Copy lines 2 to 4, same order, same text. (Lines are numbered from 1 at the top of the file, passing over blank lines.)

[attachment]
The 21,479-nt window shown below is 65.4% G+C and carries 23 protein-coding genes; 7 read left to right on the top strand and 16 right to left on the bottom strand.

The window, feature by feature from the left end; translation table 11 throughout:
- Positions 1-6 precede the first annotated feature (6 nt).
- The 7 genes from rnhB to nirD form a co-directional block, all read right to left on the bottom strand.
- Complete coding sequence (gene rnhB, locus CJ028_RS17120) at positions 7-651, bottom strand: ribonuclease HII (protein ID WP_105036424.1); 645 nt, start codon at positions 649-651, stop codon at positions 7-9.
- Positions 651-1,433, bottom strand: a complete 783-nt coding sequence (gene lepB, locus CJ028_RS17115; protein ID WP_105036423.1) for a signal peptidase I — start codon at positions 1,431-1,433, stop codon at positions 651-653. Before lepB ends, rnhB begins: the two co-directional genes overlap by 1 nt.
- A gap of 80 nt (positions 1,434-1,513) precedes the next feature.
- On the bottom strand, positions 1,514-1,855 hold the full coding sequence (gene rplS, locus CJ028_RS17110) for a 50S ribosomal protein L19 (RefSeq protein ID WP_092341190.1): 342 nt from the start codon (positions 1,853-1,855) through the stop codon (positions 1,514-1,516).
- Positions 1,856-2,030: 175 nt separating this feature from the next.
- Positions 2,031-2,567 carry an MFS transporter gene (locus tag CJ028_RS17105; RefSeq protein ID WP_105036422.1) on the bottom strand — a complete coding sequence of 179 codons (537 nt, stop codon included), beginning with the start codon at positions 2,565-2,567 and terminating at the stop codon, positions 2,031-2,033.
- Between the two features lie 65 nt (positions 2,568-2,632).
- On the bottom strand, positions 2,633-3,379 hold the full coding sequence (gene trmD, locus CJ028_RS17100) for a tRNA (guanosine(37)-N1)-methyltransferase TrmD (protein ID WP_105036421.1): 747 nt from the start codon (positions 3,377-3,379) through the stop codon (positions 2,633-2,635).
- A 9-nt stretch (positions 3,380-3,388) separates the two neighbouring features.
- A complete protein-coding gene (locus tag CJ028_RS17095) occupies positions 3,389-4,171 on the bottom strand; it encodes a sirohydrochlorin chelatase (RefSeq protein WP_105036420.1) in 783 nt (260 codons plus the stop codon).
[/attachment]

The window, feature by feature from the left end; translation table 11 throughout:
- Positions 1-6 precede the first annotated feature (6 nt).
- The 7 genes from rnhB to nirD form a co-directional block, all read right to left on the bottom strand.